Golf Course Management

JUN 2013

Golf Course Management magazine is dedicated to advancing the golf course superintendent profession and helping GCSAA members achieve career success.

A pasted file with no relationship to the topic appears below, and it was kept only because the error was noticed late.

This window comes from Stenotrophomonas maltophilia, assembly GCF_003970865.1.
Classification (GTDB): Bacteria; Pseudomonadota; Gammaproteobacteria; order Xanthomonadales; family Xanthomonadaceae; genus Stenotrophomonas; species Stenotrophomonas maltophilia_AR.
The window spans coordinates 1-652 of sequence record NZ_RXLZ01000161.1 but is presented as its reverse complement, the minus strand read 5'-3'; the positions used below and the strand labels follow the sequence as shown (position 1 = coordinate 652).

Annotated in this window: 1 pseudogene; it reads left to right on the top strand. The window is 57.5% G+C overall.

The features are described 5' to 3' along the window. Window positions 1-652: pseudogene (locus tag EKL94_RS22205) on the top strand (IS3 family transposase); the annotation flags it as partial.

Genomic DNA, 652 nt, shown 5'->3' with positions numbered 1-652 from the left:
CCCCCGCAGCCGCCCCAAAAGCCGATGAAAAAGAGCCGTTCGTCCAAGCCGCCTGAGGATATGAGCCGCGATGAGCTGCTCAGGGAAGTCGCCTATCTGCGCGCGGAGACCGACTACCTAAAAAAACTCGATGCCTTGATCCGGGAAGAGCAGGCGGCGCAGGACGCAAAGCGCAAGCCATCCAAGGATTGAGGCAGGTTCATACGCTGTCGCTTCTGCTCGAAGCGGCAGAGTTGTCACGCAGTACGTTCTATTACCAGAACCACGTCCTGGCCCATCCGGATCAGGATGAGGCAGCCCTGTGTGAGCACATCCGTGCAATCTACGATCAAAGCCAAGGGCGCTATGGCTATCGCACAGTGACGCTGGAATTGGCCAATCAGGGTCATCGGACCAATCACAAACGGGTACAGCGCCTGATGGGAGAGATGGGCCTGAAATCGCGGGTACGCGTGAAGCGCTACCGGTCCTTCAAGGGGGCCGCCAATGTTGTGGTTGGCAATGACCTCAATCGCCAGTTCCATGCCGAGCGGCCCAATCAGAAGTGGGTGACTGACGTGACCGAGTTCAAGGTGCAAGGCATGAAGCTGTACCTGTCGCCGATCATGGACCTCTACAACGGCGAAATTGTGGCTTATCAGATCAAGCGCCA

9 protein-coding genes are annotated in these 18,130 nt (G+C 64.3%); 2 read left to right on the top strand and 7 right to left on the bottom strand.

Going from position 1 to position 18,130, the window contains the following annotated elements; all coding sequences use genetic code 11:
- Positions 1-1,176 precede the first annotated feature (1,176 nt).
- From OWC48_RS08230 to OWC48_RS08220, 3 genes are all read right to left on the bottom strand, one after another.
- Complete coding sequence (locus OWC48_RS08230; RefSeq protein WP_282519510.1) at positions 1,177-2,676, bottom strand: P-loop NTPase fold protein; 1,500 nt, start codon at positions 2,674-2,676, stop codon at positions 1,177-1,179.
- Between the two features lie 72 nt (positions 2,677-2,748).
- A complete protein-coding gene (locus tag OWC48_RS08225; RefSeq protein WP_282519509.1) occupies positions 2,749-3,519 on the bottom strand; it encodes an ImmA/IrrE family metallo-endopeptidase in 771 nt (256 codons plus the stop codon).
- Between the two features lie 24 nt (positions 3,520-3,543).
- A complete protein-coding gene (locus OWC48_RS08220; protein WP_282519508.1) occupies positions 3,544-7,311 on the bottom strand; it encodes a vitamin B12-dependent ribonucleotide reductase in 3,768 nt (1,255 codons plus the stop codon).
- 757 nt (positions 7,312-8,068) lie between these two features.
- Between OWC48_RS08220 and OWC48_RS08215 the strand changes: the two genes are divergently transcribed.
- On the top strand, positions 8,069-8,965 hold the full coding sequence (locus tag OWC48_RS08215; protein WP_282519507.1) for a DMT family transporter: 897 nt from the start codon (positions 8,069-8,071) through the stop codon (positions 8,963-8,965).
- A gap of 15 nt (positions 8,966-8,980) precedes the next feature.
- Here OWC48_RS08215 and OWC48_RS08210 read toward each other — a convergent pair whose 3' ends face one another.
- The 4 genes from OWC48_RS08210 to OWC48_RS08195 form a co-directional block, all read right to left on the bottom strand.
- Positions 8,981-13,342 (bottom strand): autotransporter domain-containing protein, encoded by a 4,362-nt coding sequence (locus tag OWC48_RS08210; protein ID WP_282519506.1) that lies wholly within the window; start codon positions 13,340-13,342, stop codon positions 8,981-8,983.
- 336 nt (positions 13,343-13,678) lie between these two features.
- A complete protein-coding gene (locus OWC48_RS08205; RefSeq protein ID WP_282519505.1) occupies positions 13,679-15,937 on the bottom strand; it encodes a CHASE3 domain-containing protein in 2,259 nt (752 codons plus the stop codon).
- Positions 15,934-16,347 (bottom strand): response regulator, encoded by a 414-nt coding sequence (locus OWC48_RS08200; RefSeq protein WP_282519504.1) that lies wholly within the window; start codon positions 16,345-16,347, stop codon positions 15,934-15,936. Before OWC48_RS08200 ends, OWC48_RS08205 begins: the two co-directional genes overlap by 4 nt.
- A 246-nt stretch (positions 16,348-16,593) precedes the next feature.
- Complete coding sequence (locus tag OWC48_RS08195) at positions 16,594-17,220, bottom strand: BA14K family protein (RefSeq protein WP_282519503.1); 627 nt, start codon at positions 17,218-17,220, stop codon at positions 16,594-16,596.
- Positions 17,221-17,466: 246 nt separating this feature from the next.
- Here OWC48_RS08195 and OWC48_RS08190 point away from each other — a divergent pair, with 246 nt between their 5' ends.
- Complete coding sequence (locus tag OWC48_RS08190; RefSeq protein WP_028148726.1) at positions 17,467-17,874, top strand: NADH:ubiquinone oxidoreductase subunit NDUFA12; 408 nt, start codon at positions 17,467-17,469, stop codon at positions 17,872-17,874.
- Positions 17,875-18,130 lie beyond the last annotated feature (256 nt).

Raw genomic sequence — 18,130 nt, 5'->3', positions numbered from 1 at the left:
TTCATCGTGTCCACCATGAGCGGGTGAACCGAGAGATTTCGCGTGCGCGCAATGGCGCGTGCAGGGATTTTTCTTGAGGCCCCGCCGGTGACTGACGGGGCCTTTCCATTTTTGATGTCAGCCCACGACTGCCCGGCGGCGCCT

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A real basket case at Merion Nobody knows for sure how those spiffy wicker baskets atop the fagsticks at Merion Golf Club originated, but this much is certain: They have been around for more than a century — and they will be on display during the U.S. Open this month. This also is clear: Those wicker baskets are extremely precious. "Each night, they are collected in a basket and placed under lock and key," Merion director of golf course management Matt Shaffer says. And, believe it or not, each wicker basket has a name. "Some of them are named after former superintendents here," Shaffer says. "One of the men who had a large cranium, well, that wicker basket is called Mr. Potato Head." — H.R. "I know he's helped people fnancially, with things such as mortgages and fnancial obligations," his brother, David, says. "Those weren't insignifcant contributions." Now, as the U.S. Open draws near, Shaffer's passion for his profession is being rewarded. Those who have a stake in his work applaud the effort. "There's no one in a U.S. Open that has more infuence on the success of a U.S. Open, if you take Mother Nature and set her aside, no one other than the golf course superintendent, and Matt is just fantastic," says USGA executive director Mike Davis. "The things he's done to Merion to make it just a better course day-to-day for the members, but also for the U.S. Open … I just can't give him enough accolades." Merion general chairman Rick Ill agrees. "Nobody ever doubts where Matt stands on anything," Ill says. "He's an asset to Merion, and he gets what we're trying to accomplish." Shaffer, 60, senses what is about to happen. Being part of it is the ultimate perk. "We're in good shape," Shaffer says. "If the weather's normal, we'll win the World Series. We'll stone it cold. I know we will." The plaque on the 11th hole at Merion GC symbolizes where legend Bobby Jones completed his Grand Slam by winning the U.S. Amateur in 1930. Photo by Howard Richman 48 GCM June 2013 Pennsylvania boy makes good Merion Golf Club, shoehorned into 125 acres, probably isn't much bigger than Shaffer's hometown. Martinsburg, Pa., located approximately 100 miles east of Pittsburgh, is a black buggy, Mennonite town. Has one red light. A shoe factory. Two retirement centers (that is a key reason the town sells rare greeting cards for great-grandchildren). Shaffer's parents, Luther (a banker) and Miriam (a nurse), raised their four children with impeccable values. They were adamant, Shaffer says, never to seek glory. Their lessons remain part of his fber. "Mom instilled in us to never hold a grudge," says Shaffer. "If I get mad, after 20 minutes, I'm fne. Life is pretty simple when you're never mad at anybody. I've seen people let jealousy and rage destroy their lives." At a tender age in his life, Shaffer had reasons to be mad at the world. His fngernails were rounded, like an asthmatic, and he was brave, Long says, never letting his family see him cry when he was hospitalized. Shaffer had to spend three months a year in an oxygen tent, and, on a daily basis, Miriam sterilized the room Matt shared with his brother.

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